Who has either the right or the ability to define your comfort zone(s) for you? 


No one 


In all earnest, if you do feel that you just cannot move forward in a healthy and positive way; if you are having disturbing thoughts or any ideation whatsoever of causing harm to yourself, you are STILL not “crazy” – but I absolutely encourage you to get help.  Scroll down this page to the "Resources" section below - and then PICK UP THE PHONE!! Those of you who are regular visitors to WWS have seen this suggestion many times before because it bears repeating over and over again…you do not have to go through this all by yourself; nor should you even try. 


Take heart, take hold and take a loving and helping hand.  There is plenty of help available…starting right here.



After I became widowed, I used to receive a lot of comments from people to whom I refer as the ‘You Should Be's’. Whether it had to do with being 'over it' (which is a myth), when to start dating again (which is really nobody's business), financial issues (which is really REALLY nobody's business) or just about anything else, the You Should Be's never failed to chime in with what I 'should be' (or 'shouldn't be') doing with, to and for my newly widowed self.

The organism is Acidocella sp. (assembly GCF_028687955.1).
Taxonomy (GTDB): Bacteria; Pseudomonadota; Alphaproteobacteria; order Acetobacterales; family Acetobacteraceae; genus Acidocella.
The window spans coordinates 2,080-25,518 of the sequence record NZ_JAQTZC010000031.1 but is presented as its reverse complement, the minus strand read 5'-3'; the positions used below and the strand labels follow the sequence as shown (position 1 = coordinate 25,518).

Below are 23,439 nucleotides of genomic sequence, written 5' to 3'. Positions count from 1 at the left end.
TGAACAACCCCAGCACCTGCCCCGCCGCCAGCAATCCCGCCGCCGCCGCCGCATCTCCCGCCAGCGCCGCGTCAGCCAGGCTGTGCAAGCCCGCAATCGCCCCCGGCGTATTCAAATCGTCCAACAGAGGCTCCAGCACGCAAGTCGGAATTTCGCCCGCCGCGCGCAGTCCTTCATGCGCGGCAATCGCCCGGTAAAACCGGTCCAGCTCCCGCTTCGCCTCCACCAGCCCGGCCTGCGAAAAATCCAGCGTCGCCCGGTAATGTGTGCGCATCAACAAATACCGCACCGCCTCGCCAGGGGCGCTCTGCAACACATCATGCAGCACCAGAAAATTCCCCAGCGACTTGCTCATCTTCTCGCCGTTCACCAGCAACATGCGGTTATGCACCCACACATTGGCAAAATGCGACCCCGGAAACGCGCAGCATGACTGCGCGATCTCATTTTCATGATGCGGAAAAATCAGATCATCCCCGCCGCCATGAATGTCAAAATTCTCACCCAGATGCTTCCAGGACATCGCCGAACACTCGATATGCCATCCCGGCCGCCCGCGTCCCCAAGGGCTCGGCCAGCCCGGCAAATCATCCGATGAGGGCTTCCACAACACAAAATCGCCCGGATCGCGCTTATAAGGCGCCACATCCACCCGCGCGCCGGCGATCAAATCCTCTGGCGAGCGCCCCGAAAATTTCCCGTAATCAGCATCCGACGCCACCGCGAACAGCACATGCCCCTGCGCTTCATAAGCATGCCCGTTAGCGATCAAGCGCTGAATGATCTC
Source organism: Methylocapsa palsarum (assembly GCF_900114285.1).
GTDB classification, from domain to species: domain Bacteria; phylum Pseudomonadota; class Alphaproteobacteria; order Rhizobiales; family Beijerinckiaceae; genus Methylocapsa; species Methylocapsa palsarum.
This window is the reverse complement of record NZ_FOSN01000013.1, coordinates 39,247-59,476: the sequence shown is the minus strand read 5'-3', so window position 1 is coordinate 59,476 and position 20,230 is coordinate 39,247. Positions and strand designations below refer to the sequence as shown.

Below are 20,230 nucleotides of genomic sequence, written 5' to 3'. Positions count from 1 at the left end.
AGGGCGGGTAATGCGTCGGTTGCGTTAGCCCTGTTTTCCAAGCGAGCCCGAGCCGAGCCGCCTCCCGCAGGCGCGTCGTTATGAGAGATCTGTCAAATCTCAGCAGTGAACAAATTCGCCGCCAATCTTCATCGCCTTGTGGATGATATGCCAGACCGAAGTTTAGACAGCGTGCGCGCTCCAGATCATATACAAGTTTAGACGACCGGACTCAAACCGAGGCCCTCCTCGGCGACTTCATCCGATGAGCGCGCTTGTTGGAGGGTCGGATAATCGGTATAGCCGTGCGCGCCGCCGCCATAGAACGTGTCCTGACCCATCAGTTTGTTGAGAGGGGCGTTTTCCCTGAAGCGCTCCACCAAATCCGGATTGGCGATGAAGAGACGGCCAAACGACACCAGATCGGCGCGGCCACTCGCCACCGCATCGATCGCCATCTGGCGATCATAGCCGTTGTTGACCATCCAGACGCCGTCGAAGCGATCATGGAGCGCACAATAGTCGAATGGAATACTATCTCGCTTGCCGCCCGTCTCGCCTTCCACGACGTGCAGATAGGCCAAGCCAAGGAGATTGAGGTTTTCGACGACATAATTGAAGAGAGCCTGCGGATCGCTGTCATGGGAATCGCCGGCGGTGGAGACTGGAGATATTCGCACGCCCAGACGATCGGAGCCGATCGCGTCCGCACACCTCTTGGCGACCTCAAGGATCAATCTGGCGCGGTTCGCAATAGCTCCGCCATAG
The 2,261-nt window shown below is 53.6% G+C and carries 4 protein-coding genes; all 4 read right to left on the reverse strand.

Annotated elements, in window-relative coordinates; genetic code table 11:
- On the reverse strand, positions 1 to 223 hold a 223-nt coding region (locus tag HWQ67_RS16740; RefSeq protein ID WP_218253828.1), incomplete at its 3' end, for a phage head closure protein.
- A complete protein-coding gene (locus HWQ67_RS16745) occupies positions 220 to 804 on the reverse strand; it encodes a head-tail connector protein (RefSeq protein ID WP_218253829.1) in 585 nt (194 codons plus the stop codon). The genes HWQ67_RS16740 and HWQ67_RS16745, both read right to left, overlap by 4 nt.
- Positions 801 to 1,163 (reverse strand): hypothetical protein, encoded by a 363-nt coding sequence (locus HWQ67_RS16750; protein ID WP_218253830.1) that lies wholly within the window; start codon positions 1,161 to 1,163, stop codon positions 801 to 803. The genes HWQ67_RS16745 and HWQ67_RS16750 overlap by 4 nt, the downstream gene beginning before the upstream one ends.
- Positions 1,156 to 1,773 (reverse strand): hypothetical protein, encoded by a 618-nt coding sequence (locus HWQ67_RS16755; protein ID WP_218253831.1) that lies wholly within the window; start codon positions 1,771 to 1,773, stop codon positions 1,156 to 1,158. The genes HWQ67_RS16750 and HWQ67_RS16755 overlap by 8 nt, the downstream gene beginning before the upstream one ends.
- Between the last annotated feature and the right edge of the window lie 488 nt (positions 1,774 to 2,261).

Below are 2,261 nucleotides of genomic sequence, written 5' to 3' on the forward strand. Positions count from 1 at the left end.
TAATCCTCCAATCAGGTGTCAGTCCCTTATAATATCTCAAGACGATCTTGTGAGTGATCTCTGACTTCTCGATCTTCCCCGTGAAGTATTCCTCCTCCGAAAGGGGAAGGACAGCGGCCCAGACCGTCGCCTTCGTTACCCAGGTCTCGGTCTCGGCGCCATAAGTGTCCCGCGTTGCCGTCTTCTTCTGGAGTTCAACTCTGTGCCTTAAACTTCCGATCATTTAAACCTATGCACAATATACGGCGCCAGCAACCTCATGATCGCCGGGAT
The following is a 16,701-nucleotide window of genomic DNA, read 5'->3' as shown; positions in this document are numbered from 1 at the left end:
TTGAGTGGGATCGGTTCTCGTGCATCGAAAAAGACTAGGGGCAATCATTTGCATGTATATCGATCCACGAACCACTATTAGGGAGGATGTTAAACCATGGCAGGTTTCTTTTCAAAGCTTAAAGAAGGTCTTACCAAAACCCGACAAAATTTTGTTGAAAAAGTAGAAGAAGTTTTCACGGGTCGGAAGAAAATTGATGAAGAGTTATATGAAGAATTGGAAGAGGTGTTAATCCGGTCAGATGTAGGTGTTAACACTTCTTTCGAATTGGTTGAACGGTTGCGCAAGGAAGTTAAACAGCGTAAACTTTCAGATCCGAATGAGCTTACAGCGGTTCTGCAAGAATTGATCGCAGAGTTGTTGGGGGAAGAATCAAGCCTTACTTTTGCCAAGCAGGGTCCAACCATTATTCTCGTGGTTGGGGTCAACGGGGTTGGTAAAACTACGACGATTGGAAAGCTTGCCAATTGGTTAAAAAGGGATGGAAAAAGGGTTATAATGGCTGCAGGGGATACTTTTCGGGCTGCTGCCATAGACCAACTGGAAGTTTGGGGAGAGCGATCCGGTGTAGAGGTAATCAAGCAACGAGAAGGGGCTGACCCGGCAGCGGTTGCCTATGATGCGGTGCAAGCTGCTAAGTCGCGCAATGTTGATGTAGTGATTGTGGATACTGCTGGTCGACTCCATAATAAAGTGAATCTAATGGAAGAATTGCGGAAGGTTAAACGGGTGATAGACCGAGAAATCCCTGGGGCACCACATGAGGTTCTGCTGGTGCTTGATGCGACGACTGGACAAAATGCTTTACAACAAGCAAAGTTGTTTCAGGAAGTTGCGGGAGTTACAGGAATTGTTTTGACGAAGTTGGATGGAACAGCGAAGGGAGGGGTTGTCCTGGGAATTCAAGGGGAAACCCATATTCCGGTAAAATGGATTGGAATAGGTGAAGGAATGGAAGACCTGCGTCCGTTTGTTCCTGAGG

After putting up with the You Should Be's for about a year, it finally occurred to me that not ONE of the You Should Be’s had ever experienced widowhood firsthand. I'd finally had enough.

One day, after hearing about what I ‘should be’ doing (for what felt like the millionth time) from a You Should Be repeat offender, I smiled at her and asked, 'What has YOUR widowhood been like for YOU?'. I never had the problem with her (or any other You Should Be) ever again. Coincidentally - or perhaps not - most of those You Should Be's are no longer a part of my life.

There is a huge difference between people who ask HOW you are doing out of genuine care and concern and those who tell you what you SHOULD be doing, based upon their opinion of how you are conducting your Healing Journey. Learn to distinguish the difference between the two, accept and embrace the genuine care and concern with grace and do not hesitate to let any You Should Be's in your life know exactly WHO is in charge of your Healing Journey.